The nursing interventions and the rational of their applications on the patient include, as mentioned above, vitamin D and calcium biased diet, cardiac pacing, hip protector and home-hazard assessment (Kaplan & Greenfield, 1989). Moreover, interventions such as reduced psychotropic medication and expedited cataract surgery are equally important. With regards to the former intervention, a research study carried out on gradual withdrawal from psychotropic medication reveals a reduction in sight by 66% (Campbell, Robertson, Gardner, Norton, and Buchner 1999). Cataract surgery is vital in eliminating visual impairment that results in misjudged visual impression of depth, a defect that prompts falls in elderly. A study revealed that this surgery reduced falls by 34% (Lord, Clark & Webster, 1991).

Carative Process

Caritas process is a model of nursing that goes beyond the superficial nursing practice. It incorporates the spiritual world together with the belief in miraculous healing (Horvath & Symonds, 1991). As such, this practice is not meant for any professional nurse. It is a calling meant for nurses who dig deeper into their profession to care for people and achieve a quick healing process (Duffy, 2003). In a nutshell, this process goes past health-healing and disease (Martins & Garske, 2000). It aligns “nursing and its authentic mission of health-healing with a deeper humanitarian and spiritual cause” (Cara, 2003).

It was effectively administered to my patient through nurturing a sense of sensitivity to both of us. I exhibited a sense of responsiveness to both the woman’s needs and her feelings. As a consequence, I was in a position to create that feeling of trusting-helping-caring relationship. This was practically achieved when I carefully and humbly cross-examined the woman into the cause of her falls while responding to her needs. I provided her with the non-slid socks and asked her to clear her path whenever she wanted to move. I responded to her feelings by asking her to have enough rest and sleep to achieve the restoration vital for her to execute her chores effectively. By listening to her attentively, I genuinely expressed my feelings to her by showing a keen interest to her condition and advising her accordingly from the depth of my heart. To me, as a nurse taking care of a patient, the literature above means that the best care goes beyond health-healing and involves the inner-self. This is vital in instilling faith in a patient in order to achieve divine healing (Hoskins & Seifert, 2007).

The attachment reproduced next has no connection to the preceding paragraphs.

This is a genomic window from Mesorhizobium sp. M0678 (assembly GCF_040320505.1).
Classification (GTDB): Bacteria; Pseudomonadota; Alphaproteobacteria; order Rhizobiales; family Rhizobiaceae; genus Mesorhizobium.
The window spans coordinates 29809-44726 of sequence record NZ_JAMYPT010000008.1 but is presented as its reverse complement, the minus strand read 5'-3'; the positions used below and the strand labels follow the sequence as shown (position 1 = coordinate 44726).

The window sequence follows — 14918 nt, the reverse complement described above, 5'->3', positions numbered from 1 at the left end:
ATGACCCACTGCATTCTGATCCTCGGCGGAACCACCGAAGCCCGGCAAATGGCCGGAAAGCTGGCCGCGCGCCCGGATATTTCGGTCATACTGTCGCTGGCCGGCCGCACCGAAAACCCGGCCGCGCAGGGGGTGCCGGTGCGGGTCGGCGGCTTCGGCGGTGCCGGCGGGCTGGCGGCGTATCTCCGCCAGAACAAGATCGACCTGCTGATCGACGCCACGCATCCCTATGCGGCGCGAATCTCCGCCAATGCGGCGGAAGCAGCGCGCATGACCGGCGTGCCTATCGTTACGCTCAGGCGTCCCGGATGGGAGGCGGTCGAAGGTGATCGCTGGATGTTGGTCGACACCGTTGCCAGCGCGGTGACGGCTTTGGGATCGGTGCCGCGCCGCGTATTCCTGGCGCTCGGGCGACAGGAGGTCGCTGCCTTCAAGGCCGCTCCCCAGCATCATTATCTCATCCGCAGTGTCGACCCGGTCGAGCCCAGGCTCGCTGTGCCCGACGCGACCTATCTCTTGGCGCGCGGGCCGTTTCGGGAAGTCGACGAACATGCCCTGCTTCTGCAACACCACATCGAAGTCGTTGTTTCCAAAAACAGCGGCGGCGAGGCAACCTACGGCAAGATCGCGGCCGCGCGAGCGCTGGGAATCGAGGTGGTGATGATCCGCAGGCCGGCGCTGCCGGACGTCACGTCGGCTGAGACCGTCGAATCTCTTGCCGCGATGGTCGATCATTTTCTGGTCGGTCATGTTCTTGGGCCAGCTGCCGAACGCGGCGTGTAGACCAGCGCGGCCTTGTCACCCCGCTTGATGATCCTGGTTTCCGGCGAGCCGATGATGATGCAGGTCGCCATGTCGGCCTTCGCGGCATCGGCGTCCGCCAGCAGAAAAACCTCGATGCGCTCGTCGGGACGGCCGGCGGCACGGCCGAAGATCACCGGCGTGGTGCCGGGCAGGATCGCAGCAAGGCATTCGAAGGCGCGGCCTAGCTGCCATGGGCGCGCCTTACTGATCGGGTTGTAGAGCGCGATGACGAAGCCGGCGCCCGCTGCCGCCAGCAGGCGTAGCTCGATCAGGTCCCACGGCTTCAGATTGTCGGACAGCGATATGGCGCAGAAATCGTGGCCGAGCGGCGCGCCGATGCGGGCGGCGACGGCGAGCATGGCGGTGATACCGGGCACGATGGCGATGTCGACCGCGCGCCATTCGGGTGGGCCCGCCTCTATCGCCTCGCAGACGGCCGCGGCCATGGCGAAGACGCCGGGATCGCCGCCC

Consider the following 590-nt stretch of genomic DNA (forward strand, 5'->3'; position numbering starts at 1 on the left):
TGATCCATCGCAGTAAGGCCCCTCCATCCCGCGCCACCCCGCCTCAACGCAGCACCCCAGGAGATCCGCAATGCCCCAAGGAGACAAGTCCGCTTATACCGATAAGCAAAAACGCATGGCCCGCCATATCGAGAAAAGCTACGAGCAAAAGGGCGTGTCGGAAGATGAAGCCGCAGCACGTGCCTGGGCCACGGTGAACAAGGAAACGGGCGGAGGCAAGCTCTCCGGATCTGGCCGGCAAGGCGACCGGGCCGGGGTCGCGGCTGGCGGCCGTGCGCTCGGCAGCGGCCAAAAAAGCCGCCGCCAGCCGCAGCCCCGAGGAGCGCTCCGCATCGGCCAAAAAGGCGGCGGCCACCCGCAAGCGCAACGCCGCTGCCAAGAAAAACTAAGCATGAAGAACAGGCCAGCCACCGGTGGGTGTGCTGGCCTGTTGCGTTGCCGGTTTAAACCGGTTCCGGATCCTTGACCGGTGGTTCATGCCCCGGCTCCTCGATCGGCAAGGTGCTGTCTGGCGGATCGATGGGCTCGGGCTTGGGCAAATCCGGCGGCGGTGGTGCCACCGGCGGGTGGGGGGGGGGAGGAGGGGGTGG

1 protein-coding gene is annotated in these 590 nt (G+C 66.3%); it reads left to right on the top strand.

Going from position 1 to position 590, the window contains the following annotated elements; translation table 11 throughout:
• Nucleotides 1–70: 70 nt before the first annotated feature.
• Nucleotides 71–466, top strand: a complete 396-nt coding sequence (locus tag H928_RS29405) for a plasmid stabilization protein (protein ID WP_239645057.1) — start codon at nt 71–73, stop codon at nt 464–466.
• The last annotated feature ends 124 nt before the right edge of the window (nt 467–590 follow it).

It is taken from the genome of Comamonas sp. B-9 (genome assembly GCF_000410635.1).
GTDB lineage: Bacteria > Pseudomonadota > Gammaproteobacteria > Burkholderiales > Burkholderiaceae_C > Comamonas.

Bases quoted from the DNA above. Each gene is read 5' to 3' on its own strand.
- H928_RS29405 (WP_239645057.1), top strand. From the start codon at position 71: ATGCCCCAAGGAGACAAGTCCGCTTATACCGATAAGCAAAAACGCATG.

Conclusion

In a conclusion, caritas nursing comes in handy where health-healing has failed to prevail. Despair, fear and low self-esteem can creep in when one is experiencing a health condition as exhibited by the elderly woman (Bent, 2005). A sure remedy to supplement health-healing of the elderly woman would be via caritas nursing. As such, the nurse’s objective was to instill faith in the woman to believe if divine healing would really help. One of the main objectives of keeping the elderly healthy is reducing the cost of treatment that emanates from induced injuries. To this end, it was important to advice the woman on engaging in inactivity aimed at enhancing natural healing. Effective healing is achievable when the caritas process supplements the health-healing process. As such, it was important to perform a diagnosis on the patient to determine the other probable causes of her falls. This would be followed by the caritas process.

References

Bent, K. (2005). Being and Creating Caring Change in a Healthcare System. International Journal of Human Caring, 9 (3), 20–25.

Brignole, M. (2004). Cardiovacular risk factors for falls in older people. Journal of International Symposium on Preventing Falls and Fractures in Older People, 1, 1-8.

Campbell, J., & Robertson, C., Gardner M. M., Norton R. N., and Buchner D. M. (1999). Psychotropic medicine withdrawal and a home- based exercise program to prevent falls: a randomized controlled trial. Journal of American Geriatric Society, 47(7), 850–853.

Cara, C. (2003). A Pragmatic View of Jean Watson’s Caring Theory. Medical Care, 27(3), 110–127.

Duffy, J. (2003). The Quality-Caring Model. Advances in Nursing Science, 26(1), 77– 88.

Duffy, J. (1992). The Impact of Nurse Caring on Patient Outcomes. Journal of the Presence of Caring in Nursing, 2(3), 780-783.

Horvath, A. O., & Symonds, D. (1991). Relation Between Working Alliance and Outcome in Psychotherapy: A Meta-Analysis. Journal of Counseling Psychology, 38 (2), 139–149. Hoskins, L., & Seifert, R. (2007). Dimensions of Caring: Psychometric Properties of the Caring Assessment Tool. Advances in Nursing Science, 39(3), 1–12.

Kaplan, S. H., & Greenfield, S. (1989). Assessing the Effects of Physician-Patient Interactions on the Outcomes of Chronic Disease. Medical Care, 27(3), 110– 127.

Lord, R., Clark, D., & Webster, W. (1991). Visual acquity and contrast sensitivity in relation to falls in an elderly population. Age Ageing Journal, 20(3), 175–181.

Martins, J., & Garske, J. (2000). Relation of the Therapeutic Alliance with Outcome and Other Variables: A Meta-Analytic Review. J. Consulting Clinical Psychol., 68(3), 438–450.

Newman, M., & Corcoran-Perry, S. (1991). The Focus of the Discipline of Nursing. Advances in Nursing Science, 31(1), 1–14.

Watson, J. (2008). The Philosophy and Science of Caring. Advances in Nursing Science, 39(3), 161-169.